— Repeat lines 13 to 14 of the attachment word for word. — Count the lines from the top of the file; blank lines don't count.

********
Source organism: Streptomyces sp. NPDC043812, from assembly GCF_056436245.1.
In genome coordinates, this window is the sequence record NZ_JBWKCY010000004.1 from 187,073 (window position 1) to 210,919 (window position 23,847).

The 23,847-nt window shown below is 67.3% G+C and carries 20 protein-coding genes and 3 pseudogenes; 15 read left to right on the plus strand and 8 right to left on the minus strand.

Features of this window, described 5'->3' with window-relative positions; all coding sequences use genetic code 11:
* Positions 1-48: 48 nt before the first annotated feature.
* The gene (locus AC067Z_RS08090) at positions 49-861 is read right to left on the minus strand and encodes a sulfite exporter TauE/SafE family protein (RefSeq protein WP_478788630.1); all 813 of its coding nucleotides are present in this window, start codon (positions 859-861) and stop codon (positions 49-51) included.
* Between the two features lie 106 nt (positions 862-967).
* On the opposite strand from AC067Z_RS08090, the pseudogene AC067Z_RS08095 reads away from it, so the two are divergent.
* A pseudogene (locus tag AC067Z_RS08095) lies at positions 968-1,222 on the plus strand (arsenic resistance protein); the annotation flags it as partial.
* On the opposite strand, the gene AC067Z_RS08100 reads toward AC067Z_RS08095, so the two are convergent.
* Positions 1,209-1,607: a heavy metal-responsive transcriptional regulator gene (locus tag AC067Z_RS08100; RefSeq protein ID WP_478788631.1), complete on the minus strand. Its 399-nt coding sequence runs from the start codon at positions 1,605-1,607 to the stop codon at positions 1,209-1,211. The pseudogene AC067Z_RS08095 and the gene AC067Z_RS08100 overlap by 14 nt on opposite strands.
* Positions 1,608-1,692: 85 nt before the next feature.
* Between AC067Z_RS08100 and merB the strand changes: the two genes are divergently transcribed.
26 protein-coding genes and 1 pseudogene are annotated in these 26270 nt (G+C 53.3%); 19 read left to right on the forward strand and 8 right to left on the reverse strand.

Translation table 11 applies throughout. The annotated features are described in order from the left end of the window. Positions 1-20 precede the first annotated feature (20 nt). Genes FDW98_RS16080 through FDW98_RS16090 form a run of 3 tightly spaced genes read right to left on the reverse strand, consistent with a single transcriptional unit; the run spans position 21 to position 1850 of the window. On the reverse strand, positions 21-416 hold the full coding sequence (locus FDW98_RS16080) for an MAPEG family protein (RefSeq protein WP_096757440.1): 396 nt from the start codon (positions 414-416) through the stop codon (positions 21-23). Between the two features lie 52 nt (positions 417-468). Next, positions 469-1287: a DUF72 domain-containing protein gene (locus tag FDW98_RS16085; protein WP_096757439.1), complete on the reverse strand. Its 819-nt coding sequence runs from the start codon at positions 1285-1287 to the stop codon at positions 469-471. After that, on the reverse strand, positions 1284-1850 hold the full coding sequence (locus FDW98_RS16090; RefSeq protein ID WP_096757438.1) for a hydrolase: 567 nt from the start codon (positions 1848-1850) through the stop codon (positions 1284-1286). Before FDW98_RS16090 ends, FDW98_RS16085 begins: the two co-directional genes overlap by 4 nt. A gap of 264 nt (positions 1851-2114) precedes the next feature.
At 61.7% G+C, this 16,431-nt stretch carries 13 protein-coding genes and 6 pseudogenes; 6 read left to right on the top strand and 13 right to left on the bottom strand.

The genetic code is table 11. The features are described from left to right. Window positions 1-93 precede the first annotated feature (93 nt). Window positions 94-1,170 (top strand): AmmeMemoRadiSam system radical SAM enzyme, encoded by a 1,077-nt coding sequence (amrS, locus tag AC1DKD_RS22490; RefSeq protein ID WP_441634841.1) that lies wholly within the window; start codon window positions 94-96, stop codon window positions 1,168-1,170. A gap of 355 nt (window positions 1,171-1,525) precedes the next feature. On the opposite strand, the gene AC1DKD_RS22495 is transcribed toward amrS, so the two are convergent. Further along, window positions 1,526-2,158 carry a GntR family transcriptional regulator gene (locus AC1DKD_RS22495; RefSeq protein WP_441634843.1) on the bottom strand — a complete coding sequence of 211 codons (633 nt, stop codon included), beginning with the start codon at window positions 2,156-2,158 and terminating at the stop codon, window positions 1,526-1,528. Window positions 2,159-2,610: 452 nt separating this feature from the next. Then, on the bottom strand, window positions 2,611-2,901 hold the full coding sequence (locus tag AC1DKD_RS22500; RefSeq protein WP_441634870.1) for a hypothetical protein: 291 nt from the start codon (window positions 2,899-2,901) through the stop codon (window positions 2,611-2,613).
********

* Between AC067Z_RS08100 and merB the strand changes: the two genes are divergently transcribed.
26 protein-coding genes and 1 pseudogene are annotated in these 26270 nt (G+C 53.3%); 19 read left to right on the forward strand and 8 right to left on the reverse strand.